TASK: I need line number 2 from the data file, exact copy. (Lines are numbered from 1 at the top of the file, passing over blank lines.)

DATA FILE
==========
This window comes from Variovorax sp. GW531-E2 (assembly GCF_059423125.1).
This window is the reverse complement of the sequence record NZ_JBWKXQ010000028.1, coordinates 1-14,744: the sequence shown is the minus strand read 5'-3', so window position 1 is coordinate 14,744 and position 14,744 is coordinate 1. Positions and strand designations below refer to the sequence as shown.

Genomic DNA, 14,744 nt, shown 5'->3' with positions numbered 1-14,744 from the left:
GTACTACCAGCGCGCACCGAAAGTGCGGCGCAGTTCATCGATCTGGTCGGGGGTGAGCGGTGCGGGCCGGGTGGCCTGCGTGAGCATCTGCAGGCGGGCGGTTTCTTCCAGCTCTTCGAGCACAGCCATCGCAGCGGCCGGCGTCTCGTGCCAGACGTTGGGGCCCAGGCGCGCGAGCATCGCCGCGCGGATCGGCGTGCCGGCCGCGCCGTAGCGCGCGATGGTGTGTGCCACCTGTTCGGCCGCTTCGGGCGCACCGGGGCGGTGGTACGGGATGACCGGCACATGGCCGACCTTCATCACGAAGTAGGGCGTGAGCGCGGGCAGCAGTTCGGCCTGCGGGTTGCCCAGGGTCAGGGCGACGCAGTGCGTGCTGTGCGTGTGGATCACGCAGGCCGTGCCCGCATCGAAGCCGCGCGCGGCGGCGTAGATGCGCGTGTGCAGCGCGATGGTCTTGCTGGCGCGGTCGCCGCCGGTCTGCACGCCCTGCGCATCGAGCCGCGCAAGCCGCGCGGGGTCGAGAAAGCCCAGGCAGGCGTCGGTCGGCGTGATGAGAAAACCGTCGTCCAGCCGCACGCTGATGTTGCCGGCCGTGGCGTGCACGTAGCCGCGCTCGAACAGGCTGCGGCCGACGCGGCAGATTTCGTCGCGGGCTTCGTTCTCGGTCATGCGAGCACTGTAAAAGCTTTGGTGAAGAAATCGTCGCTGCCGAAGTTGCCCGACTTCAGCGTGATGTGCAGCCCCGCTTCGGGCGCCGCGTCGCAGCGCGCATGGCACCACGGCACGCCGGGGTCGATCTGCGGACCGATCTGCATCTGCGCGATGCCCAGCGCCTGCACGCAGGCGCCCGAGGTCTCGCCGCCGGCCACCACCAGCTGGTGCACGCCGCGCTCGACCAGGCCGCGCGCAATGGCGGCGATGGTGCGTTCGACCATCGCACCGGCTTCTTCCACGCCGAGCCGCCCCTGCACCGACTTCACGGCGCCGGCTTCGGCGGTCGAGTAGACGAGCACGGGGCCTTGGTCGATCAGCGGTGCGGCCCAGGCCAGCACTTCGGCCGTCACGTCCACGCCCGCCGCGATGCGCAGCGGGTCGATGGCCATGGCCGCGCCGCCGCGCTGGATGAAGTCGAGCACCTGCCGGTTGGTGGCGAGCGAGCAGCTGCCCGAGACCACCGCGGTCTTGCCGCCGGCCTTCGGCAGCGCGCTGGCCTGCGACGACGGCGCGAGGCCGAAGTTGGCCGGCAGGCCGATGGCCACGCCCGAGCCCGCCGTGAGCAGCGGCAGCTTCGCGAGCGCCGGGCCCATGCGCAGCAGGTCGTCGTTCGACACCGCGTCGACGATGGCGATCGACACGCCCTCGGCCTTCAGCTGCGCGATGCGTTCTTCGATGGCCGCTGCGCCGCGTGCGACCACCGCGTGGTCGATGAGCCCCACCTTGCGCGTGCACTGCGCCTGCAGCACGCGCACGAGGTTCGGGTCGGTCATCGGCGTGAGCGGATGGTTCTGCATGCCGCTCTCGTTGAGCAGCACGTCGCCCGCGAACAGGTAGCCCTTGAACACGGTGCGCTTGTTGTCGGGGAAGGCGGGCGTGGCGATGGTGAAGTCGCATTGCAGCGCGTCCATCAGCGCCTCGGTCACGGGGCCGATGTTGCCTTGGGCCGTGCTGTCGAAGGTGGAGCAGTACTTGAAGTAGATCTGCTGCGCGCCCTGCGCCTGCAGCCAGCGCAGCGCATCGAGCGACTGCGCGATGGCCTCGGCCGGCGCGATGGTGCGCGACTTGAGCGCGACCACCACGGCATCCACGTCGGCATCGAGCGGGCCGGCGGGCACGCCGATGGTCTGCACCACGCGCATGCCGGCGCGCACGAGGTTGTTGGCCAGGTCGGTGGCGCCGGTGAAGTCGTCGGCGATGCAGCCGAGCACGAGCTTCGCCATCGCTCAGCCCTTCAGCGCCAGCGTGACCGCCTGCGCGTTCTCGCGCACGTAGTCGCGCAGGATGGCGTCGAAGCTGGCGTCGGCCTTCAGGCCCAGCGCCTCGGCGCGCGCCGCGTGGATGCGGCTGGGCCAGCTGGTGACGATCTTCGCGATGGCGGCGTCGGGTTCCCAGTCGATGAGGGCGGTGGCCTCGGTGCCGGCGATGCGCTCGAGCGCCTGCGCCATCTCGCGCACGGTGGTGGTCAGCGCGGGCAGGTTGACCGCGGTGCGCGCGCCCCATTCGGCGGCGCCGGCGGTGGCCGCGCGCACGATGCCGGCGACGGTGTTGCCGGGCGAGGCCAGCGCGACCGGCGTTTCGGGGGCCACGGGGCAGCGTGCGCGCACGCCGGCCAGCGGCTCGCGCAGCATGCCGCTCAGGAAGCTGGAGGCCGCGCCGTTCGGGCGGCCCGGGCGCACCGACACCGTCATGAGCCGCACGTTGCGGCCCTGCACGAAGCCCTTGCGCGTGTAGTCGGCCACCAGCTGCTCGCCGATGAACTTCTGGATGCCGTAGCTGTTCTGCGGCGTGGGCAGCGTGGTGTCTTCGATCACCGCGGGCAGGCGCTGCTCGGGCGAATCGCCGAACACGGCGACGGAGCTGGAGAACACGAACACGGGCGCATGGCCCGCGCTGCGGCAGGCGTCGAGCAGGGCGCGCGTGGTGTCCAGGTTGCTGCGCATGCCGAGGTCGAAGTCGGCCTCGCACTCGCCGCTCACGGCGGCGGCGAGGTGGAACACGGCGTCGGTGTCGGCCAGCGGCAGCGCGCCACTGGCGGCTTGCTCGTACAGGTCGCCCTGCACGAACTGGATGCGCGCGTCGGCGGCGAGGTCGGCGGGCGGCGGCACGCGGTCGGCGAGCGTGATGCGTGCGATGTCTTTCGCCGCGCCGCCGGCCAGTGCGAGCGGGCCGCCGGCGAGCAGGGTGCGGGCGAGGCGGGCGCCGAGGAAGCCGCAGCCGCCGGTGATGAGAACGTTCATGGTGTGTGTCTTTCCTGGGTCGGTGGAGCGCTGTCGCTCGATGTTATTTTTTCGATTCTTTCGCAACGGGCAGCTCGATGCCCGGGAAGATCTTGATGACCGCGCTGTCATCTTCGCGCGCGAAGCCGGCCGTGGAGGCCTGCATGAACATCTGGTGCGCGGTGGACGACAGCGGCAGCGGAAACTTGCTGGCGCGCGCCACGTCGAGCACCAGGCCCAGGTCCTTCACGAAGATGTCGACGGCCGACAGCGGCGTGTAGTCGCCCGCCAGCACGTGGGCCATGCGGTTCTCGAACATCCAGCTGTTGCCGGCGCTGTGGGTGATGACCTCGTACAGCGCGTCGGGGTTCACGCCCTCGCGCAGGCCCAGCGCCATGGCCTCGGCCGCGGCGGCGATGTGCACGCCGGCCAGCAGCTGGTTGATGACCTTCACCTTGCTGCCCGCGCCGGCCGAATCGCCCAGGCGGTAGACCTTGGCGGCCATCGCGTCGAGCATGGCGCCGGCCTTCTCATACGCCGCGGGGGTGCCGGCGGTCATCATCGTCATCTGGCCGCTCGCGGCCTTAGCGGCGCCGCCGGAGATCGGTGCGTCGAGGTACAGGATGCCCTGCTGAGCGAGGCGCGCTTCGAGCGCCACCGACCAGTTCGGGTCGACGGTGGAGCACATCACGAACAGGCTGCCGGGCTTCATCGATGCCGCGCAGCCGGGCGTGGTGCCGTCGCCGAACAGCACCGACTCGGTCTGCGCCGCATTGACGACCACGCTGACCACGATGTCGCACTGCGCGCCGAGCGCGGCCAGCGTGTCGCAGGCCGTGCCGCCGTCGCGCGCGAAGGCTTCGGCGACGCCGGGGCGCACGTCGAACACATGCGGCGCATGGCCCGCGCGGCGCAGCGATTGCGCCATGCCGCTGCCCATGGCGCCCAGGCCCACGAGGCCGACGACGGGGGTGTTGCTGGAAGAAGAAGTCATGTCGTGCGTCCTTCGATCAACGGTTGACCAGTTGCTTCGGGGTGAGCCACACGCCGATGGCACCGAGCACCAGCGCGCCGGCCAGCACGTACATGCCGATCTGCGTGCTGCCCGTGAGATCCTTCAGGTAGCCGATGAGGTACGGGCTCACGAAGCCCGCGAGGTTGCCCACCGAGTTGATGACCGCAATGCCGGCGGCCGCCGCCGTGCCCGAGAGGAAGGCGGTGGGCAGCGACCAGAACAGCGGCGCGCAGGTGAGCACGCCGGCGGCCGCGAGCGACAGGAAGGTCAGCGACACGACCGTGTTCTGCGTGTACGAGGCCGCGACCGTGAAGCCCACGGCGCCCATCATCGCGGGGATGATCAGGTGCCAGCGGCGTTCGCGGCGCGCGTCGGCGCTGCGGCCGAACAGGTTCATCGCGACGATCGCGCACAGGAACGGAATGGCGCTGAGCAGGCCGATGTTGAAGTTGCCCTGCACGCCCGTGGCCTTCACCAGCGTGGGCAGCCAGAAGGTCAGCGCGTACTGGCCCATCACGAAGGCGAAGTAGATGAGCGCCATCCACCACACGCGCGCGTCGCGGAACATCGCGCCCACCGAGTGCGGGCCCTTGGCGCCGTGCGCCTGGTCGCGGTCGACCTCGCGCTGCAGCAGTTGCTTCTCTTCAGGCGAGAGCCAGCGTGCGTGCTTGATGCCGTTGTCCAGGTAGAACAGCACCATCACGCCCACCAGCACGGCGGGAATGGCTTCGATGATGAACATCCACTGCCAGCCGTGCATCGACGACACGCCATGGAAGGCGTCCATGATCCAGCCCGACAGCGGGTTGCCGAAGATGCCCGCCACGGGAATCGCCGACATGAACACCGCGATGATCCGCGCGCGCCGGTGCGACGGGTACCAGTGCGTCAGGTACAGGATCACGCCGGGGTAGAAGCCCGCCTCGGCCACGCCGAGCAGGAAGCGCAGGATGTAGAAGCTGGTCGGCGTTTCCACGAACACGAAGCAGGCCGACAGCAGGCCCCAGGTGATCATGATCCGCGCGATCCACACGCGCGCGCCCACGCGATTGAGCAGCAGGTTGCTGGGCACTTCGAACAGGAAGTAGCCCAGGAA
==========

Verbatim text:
This window is the reverse complement of the sequence record NZ_JBWKXQ010000028.1, coordinates 1-14,744: the sequence shown is the minus strand read 5'-3', so window position 1 is coordinate 14,744 and position 14,744 is coordinate 1. Positions and strand designations below refer to the sequence as shown.